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South America : Brazil

Rio Carnival on the Cheap

by Dan Clarke

Rio Carnival is probably the best party on earth and is certainly the most famous. Every year, Rio’s cariocas (the name given to Rio’s inhabitants) come out to mingle with the half a million or so tourists who flock to Rio on their Brazil holidays to enjoy a week of partying. Carnival has always been about enjoying yourself and was traditionally a chance to indulge in passions of the flesh before giving them up for Lent. Things haven’t changed, and every year people drop everything they are doing to focus on one aim: having fun! However, like all good things, Rio Carnival can be very expensive, with a hotel in a prime location costing over $1000 for a four-night stay and a reserved Sector 9 grandstand seat in Rio’s Sambadromo – where Rio’s famed carnival parade takes place – costing over $500 a night. Add to this the general expense of being on any holiday and you are suddenly faced with the prospect of one very expensive week on holiday in Rio. However, where there’s a will, there’s a way, and here are just a few ideas to save money on your trip to the Rio Carnival.

Cheap seats at the Sambodromo

Whilst Sector 9 tickets for the Sambodromo will guarantee you a good view as well as a seat, they come at a price and, bar the luxury boxes, are some of the most expensive. There are much cheaper seats available and it is certainly one way to save money yet still be able to be at the main parades on the Sunday and Monday. It is generally considered that the best seats are from the middle towards the end of the route and so if it’s cheap Rio Carnival tickets you’re after, you’ll want to buy tickets for the grandstands at the start of the route. There are seats in the cheaper grandstands, but they are unreserved, so you cannot guarantee you’ll all be able to sit together. The upside to this is that you can move around freely and get different perspectives of the parade.Many people would even argue that the cheaper seats, being unrestrictive, lend to more of an easy going party
atmosphere and argue that you don’t get the real carnival experience in places like Sector 9.

travel and talk photograph,rio carnival photograph,rio de janeiro photograph

The Winner’s Parade

If you have to be at the main Rio Carnival parades on Sunday and Monday then cheap seats are the way to go. However, if you want the comforts of the more expensive Sectors but can’t quite afford the main  parade prices then the Winner’s Parade is for you. The Saturday after the main Carnival parades have taken place, the top six samba schools, as judged during the main parades, will make their way down the route once more in a winner’s parade that will feature everything that was on show the previous weekend. So you will still get to witness the huge floats and infectious music that everyone experienced the previous weekend. Many say that the atmosphere isn’t as electric at the winner’s parade with the air of competition having died away but with tickets at half the price, if budget is an issue then this is a great way to get the Rio carnival experience into your Brazil holidays without breaking the bank.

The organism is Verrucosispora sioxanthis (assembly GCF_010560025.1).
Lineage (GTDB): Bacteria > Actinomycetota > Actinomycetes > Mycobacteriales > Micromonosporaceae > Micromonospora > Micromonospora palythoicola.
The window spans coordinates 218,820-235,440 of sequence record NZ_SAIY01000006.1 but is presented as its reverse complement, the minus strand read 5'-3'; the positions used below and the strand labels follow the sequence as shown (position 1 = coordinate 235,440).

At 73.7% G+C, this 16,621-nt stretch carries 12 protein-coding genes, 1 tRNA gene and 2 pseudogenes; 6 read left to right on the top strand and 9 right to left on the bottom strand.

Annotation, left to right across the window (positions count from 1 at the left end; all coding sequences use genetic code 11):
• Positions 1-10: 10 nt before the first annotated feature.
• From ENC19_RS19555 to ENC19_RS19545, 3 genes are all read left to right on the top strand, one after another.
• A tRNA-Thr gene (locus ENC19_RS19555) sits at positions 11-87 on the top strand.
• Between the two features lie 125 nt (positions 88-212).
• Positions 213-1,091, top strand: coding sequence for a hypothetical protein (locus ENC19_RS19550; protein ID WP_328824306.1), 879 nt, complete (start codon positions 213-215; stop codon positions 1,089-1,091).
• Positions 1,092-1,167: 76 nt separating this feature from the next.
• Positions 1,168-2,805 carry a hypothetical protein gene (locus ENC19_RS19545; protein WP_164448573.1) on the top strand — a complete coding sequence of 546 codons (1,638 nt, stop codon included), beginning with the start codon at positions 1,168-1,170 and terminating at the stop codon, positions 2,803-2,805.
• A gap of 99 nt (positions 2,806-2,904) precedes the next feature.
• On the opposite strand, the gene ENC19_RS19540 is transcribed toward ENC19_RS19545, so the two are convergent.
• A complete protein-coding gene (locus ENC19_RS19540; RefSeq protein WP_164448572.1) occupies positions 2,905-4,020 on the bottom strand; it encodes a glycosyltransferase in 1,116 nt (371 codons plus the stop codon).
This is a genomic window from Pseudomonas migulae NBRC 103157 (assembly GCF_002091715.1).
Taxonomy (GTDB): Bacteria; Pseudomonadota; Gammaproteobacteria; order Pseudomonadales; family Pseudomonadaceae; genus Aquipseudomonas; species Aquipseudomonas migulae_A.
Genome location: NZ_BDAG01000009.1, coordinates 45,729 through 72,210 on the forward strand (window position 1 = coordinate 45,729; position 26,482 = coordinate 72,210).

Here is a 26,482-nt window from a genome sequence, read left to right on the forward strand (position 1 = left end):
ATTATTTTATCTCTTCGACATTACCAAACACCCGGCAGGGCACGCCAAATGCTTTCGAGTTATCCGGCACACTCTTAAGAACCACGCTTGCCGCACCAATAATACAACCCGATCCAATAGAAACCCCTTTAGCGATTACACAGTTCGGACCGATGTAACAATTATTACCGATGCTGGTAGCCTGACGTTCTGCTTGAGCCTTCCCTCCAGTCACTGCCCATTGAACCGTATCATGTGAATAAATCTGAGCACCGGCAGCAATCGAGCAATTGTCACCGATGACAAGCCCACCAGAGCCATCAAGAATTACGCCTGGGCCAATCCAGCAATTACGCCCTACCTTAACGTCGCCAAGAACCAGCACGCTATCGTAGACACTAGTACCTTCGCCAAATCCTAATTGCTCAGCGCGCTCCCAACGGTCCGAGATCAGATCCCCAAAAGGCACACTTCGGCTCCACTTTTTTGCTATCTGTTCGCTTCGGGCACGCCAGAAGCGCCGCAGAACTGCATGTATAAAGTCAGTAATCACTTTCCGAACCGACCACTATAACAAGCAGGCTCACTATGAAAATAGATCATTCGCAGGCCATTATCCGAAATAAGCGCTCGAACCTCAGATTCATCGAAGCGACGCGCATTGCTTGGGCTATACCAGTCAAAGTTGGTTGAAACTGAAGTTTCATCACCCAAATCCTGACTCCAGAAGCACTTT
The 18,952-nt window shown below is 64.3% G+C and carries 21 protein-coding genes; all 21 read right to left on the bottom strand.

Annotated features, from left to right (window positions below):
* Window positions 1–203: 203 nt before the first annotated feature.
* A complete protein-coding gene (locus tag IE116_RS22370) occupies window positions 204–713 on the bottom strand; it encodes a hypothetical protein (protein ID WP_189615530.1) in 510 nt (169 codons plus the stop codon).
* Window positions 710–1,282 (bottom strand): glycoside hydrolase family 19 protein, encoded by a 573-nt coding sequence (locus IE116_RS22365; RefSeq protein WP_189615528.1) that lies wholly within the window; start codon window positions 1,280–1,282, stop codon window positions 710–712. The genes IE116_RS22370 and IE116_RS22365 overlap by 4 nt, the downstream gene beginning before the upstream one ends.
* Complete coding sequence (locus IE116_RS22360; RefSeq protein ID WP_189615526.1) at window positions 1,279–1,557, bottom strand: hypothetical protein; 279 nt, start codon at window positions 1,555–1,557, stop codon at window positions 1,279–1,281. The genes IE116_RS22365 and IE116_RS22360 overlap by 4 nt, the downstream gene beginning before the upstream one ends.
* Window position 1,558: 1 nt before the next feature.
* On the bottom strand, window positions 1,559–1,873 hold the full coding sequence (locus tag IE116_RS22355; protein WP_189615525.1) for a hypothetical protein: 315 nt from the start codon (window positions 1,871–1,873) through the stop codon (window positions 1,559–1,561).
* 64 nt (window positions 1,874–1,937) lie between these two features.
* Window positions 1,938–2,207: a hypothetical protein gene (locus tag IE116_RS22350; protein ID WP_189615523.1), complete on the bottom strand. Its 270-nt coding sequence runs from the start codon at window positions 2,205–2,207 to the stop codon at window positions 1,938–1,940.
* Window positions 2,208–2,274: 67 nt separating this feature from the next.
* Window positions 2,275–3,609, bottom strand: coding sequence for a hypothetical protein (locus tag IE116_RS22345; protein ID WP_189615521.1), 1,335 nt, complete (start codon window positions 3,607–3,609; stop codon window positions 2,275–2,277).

Rent an Apartment

On any holiday, accommodation is what most of your money will go on, and during Carnival, the price of hotel rooms in Rio rockets. A good way to save money is to stay in apartment instead of a hotel for this part of your Brazil holidays. Whilst you’ll have to look at each apartment individually to check you’ll be making a saving, chances are you will, especially if there are a few of you on holiday in Brazil together. Best of all is that you’ll have access to a kitchen, meaning you’ll be able to save money on eating out.

Choose a different Carnival

I’m not going to lie, if you can afford to get to Rio Carnival during your Brazil holidays, then you really should, but that is not to say that there aren’t other great things going on all around Brazil during the Carnival period, many of which will cost you a great deal less.

The obvious choice other than Rio Carnival is to go for the Salvador Carnival instead. This has been described as the world’s biggest street party and is a much more inclusive experience than the Rio Carnival. During Carnival in Salvador, several of the main roads in the city are sealed and for 5 days, trucks laden with sound systems and performers move up and down them allowing spectators to dance along to the sounds of samba, axe and other forms of Brazilian music. You can dance on the streets for free and access to the areas immediately behind the trucks can cost as little at $70 for a day, as does a seat in the stands which line part of the route. Salvador offers a chance to really get stuck in to the Carnival spirit and some would say it’s even more fun than Rio Carnival.

Other options for including Carnival on your Brazil holidays include mud-slinging fights in Paraty, a small town south along the coast from Rio, and the morning ‘Dawn’s Rooster’ parties in the Northern city of Recife in Pernambuco State. So when you think Carnival, think Brazil, not just Rio, but most importantly – remember that Carnival is about fun, so just relax, don’t get hung up about this seat, or that parade, and enjoy the party!

Dan Clarke works for Real Brazil Holidays – the UK specialist for tailormade holidays in Brazil, whether that’s visiting the Rio Carnival, kicking back on the beach, or exploring Iguazu Falls and the Amazon jungle.